DCC - At the same time AristoCraft was spending millions on a technology that the FCC was going to largely invalidate, manufacturers of DCC equipment and DCC-equipped trains were doing a better job of making their stuff mutually compatible and more useful for battery-power and wireless remote control.

Unlike the "old days," when you had to get out the soldering iron to add DCC to a locomotive, many Large Scale locomotives come "DCC-ready." You still have to buy an "adapter," which is a little circuit board that plugs into a slot on the train, but the whole setup is a lot more user-friendly than it used to be.

And you don't have to worry about whether trains from two different companies will both operate from the same controller.

To help newbies navigate the features and challenges of DCC outside, Garden Railways author Kevin Strong published a series of articles that focuses on track-powered DCC back in 2013. Many, if not most, of Kevin's explanations apply to radio-controlled DCC as well. At this moment, that article is available online. To see it, please click on the following link.

Several other solutions have presented over the years, and a few that I haven't reviewed are viable, so I'm not saying these are your only options. At the present time, though, it seems like DCC has advantages such as multi-vendor support as well as unique feature support that the other approaches don't have. But if cost is an issue or you want to use a radio-only solution you can run on anybody's railroad easily, you may find some of the other solutions more attractive.

Garden Railroading in Early Autumn - In so-called temperate zones, September is often the best time of year to operate a garden railroad. Weed growth slows, algae growth in the pond slows, temperatures become reasonable, and generally the weather is a little more predictable. That said, it's also time to start preparing for cooler weather.

Weeding and Deadheading - Don't let crabgrass, nutgrass, or goldenrod go to seed, or you'll be extra sorry next year. The good news about weeding in the fall is that most of those weeds won't grow back again, at least until next spring.

If you haven't deadheaded the little perennials on your railroad, this is a good time. Also, your big perennials like hostas, day lilies, iris, and yarrow need deadheaded at least. If you summer has been so harsh that they are dried out and ugly, go ahead and cut them to the ground. The foliage will come back looking fresh and attractive until the hard frosts start, but you won't have so much to cut back then.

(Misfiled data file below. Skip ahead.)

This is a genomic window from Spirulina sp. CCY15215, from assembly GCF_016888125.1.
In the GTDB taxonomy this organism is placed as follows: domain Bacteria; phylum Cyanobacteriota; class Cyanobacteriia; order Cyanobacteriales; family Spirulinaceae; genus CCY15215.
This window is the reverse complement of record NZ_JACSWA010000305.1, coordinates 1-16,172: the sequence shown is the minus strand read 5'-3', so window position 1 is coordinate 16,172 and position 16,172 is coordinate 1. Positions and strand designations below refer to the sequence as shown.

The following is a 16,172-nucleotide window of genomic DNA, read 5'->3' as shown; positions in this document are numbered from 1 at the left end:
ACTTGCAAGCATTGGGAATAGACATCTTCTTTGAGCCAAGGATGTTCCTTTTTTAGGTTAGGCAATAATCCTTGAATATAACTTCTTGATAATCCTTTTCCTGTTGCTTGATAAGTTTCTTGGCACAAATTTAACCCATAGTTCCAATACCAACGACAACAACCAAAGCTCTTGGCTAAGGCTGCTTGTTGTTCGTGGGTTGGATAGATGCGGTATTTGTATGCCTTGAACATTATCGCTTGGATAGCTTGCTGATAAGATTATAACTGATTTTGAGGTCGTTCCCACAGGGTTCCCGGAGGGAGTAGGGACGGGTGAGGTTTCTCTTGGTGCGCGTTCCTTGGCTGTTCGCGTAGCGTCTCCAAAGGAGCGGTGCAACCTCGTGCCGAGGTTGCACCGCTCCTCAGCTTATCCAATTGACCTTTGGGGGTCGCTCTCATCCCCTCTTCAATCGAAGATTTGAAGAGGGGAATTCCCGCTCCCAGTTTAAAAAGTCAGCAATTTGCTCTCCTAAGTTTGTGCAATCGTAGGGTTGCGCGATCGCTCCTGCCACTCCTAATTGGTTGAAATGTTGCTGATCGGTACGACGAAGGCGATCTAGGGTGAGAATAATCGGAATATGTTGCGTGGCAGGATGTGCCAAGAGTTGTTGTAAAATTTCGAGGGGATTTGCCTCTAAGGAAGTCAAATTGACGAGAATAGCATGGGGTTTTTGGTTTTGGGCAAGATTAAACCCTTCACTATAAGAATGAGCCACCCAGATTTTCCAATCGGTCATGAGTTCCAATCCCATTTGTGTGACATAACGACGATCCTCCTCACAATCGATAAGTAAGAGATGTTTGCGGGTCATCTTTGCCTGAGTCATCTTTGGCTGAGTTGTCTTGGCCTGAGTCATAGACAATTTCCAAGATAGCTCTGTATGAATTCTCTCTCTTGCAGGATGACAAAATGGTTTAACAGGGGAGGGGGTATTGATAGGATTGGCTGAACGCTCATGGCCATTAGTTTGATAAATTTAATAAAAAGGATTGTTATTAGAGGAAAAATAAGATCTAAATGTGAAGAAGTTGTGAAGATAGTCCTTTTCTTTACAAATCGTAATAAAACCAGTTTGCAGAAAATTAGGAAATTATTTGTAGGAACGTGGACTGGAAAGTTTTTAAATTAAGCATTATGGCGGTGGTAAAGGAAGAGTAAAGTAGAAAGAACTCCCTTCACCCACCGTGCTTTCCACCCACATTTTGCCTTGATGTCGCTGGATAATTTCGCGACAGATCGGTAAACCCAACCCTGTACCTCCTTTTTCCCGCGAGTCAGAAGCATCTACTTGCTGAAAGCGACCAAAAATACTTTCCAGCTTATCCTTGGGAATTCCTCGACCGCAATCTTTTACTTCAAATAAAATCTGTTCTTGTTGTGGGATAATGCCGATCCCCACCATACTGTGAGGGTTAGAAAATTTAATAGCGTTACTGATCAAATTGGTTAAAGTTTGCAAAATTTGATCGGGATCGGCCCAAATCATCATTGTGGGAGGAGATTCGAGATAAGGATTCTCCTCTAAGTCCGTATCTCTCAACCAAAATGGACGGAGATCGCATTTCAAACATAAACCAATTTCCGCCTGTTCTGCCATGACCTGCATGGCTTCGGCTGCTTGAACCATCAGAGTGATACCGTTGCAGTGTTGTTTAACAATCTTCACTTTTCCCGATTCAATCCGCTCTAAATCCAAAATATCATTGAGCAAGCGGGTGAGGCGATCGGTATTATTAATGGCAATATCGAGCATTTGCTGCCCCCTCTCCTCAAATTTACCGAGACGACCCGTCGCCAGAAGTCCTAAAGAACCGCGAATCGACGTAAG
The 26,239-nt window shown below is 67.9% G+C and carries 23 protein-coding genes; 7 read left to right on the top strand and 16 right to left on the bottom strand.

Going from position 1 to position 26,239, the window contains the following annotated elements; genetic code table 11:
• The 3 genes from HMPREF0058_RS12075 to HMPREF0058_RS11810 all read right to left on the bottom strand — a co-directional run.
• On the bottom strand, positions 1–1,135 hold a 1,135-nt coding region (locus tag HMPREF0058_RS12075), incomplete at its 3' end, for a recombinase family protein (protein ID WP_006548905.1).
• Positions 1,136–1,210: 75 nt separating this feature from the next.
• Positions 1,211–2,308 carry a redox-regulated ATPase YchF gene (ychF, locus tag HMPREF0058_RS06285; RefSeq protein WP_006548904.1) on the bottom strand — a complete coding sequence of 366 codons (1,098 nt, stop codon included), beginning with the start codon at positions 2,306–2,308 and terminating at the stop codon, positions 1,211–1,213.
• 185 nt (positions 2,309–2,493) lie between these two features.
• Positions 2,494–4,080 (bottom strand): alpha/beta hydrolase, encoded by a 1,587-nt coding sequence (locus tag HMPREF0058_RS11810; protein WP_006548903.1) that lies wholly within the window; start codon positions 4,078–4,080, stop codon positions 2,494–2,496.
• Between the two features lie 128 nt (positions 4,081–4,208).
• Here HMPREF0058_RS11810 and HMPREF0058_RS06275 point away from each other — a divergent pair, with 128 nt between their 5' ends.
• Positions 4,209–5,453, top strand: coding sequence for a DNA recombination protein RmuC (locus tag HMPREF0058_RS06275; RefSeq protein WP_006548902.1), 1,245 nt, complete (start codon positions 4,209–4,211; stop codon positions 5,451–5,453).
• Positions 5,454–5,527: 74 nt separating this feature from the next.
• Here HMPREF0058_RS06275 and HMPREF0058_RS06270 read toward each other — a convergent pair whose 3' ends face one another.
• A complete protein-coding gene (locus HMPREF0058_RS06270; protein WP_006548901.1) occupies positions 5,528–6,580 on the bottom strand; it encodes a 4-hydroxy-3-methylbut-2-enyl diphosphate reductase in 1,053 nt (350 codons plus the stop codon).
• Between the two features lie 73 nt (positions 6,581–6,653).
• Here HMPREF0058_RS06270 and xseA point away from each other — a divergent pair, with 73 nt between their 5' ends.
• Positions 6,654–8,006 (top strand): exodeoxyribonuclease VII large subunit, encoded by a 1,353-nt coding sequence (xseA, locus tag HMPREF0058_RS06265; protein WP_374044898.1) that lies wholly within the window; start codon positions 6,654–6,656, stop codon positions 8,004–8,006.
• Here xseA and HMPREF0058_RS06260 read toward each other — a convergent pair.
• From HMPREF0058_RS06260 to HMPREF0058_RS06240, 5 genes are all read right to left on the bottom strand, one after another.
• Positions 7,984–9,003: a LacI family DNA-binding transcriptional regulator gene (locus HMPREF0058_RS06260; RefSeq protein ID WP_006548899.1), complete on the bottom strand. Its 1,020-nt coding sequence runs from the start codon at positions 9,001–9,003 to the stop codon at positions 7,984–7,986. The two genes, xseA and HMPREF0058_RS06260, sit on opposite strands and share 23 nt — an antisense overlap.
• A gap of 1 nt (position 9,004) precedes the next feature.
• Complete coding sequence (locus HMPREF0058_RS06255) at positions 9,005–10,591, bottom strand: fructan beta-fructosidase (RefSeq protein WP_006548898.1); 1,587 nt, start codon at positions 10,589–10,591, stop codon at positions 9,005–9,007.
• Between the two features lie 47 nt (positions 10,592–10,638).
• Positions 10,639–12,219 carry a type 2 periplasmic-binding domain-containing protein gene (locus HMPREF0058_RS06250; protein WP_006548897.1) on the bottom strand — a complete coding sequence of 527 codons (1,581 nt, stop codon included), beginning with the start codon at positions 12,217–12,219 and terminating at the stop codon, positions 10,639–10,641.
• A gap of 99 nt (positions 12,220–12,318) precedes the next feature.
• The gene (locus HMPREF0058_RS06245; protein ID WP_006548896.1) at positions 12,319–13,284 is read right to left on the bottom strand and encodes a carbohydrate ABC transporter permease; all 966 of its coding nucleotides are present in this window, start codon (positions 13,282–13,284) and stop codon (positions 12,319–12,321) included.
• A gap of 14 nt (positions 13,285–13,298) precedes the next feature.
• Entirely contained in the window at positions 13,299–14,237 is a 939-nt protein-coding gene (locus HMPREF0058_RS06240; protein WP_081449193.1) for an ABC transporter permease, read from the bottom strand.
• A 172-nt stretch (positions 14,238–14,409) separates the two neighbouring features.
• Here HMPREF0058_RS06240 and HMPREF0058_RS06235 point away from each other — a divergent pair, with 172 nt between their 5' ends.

Planting in September - Virtually all plants that are commonly used in garden railroads can be planted in the fall, and many of them go cheap at closeout prices. If you can "kid them along" until heavy frost (which mostly involves getting them in the ground and compensating for any periods of low rainfall) most of them will establish to some extent over the winter and have a "head start" next spring. This is especially true for conifers, thymes, sedums, and many other low-growing perennials.

For more information about thymes and sedums. See the Family Garden Trains article on "Groundcover 101":

For more ideas about perennials in general, see our article on "The Secret Life of Perennials":

Trees and Shrubbery - It's better to plant evergreens and most other trees and shrubs in the fall than in the summer. In addition, they often start going on sale.

Some desirable shrubs, like Dwarf Alberta Spruce have grown in unruly shapes since the garden centers got them in, and you may want to trim them before they go into the ground. If there are any brown spots on the conifers you're looking at, though, skip them - most garden centers pack them too closely, causing lower branches to be starved of light and air. Once a lower branch of a Dwarf Alberta Spruce dies, the tree will never regain its shape. Worse, widespread brown areas may indicate a mite infection which you may never get under control.

If you have any trees or bushes that need trimmed, get started as soon as things start to cool down. Flowering plants such as forsythia, lilac, or viburnum should be trimmed as soon as the flowers go off in the spring, so trimming them now will mean fewer flowers next spring, but if you have to trim them now, it shouldn't hurt the plant.

Click to see our article on dwarf conifersPay special attention to any dwarf conifers (such as Dwarf Alberta Spruce) that have grown up against each other or up against a wall. The warm, moist environment such crowding creates is especially inviting to spider mites and other tree-destroying vermin. Yes, it's hard to trim a Dwarf Alberta Spruce evenly all the way around the tree when it's in the ground, but if you can get it done this fall, the tree will be ready to take advantage of late winter and early spring rains. Do NOT just trim the tree branches back wholesale, like the nurseries do. By consistently clipping off the branches that are longer and leaving the branches that are shorter, you can both "thin out" the excess growth and give the tree a narrower profile at the same time. Whatever you do, don't leave any partial branches that have no healthy growth left - those will die and rot out, making an inviting entry for a whole 'nuther set of tree parasites later.

For more information on trimming dwarf conifers, refer to the following link:

Water Features In September - Maintain good water flow, especially as long as temperatures get over 75F during the day. Algae problems will start tapering off with the return of cooler weather. As leaves on water lilies and other pond plants start looking "sick," clip off and dispose of the ones you can reach. The pond and the rest of the plant will stay healthier.